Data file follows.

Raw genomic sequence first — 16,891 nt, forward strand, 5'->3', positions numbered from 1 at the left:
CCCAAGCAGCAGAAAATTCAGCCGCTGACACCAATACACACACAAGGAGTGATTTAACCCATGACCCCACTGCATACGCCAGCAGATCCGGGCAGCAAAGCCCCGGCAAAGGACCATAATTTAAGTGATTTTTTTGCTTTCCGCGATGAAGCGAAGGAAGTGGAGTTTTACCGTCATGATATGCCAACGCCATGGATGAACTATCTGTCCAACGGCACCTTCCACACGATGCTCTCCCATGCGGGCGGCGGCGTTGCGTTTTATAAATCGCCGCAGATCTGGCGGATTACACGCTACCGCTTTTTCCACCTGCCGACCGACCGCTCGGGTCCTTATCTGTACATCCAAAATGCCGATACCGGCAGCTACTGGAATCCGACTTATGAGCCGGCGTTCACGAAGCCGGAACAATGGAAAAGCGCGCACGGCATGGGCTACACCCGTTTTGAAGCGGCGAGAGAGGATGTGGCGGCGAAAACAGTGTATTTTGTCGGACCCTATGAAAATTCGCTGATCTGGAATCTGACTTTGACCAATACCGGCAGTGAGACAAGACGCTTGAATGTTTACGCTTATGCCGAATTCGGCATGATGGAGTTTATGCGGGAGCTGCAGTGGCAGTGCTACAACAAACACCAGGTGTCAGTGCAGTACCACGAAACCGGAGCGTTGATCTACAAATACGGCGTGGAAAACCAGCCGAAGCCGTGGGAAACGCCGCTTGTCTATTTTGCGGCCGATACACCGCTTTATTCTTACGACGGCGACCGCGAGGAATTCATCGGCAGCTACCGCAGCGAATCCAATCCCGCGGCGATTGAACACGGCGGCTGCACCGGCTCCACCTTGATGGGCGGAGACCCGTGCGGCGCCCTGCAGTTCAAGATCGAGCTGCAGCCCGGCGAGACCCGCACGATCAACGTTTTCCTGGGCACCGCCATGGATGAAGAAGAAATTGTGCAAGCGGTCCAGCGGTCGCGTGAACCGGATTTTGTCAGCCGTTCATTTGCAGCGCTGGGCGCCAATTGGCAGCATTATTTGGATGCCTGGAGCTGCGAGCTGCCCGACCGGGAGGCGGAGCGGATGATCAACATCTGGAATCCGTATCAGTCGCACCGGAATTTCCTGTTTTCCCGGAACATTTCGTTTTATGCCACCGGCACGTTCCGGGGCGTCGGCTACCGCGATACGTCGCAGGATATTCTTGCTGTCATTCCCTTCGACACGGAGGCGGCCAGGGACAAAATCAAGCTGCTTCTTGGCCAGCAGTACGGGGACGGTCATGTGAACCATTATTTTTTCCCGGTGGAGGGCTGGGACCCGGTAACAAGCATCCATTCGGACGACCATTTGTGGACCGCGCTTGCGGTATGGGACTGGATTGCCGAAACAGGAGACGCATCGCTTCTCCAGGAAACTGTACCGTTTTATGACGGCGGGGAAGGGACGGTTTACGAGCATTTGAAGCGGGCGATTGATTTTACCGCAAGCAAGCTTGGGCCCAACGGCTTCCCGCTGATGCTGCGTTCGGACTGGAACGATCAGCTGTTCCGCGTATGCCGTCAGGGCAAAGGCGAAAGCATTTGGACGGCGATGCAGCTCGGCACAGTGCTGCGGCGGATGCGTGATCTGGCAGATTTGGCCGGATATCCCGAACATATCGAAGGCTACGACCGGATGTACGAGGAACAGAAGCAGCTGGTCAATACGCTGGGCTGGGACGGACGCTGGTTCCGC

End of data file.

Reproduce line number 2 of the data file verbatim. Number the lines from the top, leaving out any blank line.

CCCAAGCAGCAGAAAATTCAGCCGCTGACACCAATACACACACAAGGAGTGATTTAACCCATGACCCCACTGCATACGCCAGCAGATCCGGGCAGCAAAGCCCCGGCAAAGGACCATAATTTAAGTGATTTTTTTGCTTTCCGCGATGAAGCGAAGGAAGTGGAGTTTTACCGTCATGATATGCCAACGCCATGGATGAACTATCTGTCCAACGGCACCTTCCACACGATGCTCTCCCATGCGGGCGGCGGCGTTGCGTTTTATAAATCGCCGCAGATCTGGCGGATTACACGCTACCGCTTTTTCCACCTGCCGACCGACCGCTCGGGTCCTTATCTGTACATCCAAAATGCCGATACCGGCAGCTACTGGAATCCGACTTATGAGCCGGCGTTCACGAAGCCGGAACAATGGAAAAGCGCGCACGGCATGGGCTACACCCGTTTTGAAGCGGCGAGAGAGGATGTGGCGGCGAAAACAGTGTATTTTGTCGGACCCTATGAAAATTCGCTGATCTGGAATCTGACTTTGACCAATACCGGCAGTGAGACAAGACGCTTGAATGTTTACGCTTATGCCGAATTCGGCATGATGGAGTTTATGCGGGAGCTGCAGTGGCAGTGCTACAACAAACACCAGGTGTCAGTGCAGTACCACGAAACCGGAGCGTTGATCTACAAATACGGCGTGGAAAACCAGCCGAAGCCGTGGGAAACGCCGCTTGTCTATTTTGCGGCCGATACACCGCTTTATTCTTACGACGGCGACCGCGAGGAATTCATCGGCAGCTACCGCAGCGAATCCAATCCCGCGGCGATTGAACACGGCGGCTGCACCGGCTCCACCTTGATGGGCGGAGACCCGTGCGGCGCCCTGCAGTTCAAGATCGAGCTGCAGCCCGGCGAGACCCGCACGATCAACGTTTTCCTGGGCACCGCCATGGATGAAGAAGAAATTGTGCAAGCGGTCCAGCGGTCGCGTGAACCGGATTTTGTCAGCCGTTCATTTGCAGCGCTGGGCGCCAATTGGCAGCATTATTTGGATGCCTGGAGCTGCGAGCTGCCCGACCGGGAGGCGGAGCGGATGATCAACATCTGGAATCCGTATCAGTCGCACCGGAATTTCCTGTTTTCCCGGAACATTTCGTTTTATGCCACCGGCACGTTCCGGGGCGTCGGCTACCGCGATACGTCGCAGGATATTCTTGCTGTCATTCCCTTCGACACGGAGGCGGCCAGGGACAAAATCAAGCTGCTTCTTGGCCAGCAGTACGGGGACGGTCATGTGAACCATTATTTTTTCCCGGTGGAGGGCTGGGACCCGGTAACAAGCATCCATTCGGACGACCATTTGTGGACCGCGCTTGCGGTATGGGACTGGATTGCCGAAACAGGAGACGCATCGCTTCTCCAGGAAACTGTACCGTTTTATGACGGCGGGGAAGGGACGGTTTACGAGCATTTGAAGCGGGCGATTGATTTTACCGCAAGCAAGCTTGGGCCCAACGGCTTCCCGCTGATGCTGCGTTCGGACTGGAACGATCAGCTGTTCCGCGTATGCCGTCAGGGCAAAGGCGAAAGCATTTGGACGGCGATGCAGCTCGGCACAGTGCTGCGGCGGATGCGTGATCTGGCAGATTTGGCCGGATATCCCGAACATATCGAAGGCTACGACCGGATGTACGAGGAACAGAAGCAGCTGGTCAATACGCTGGGCTGGGACGGACGCTGGTTCCGC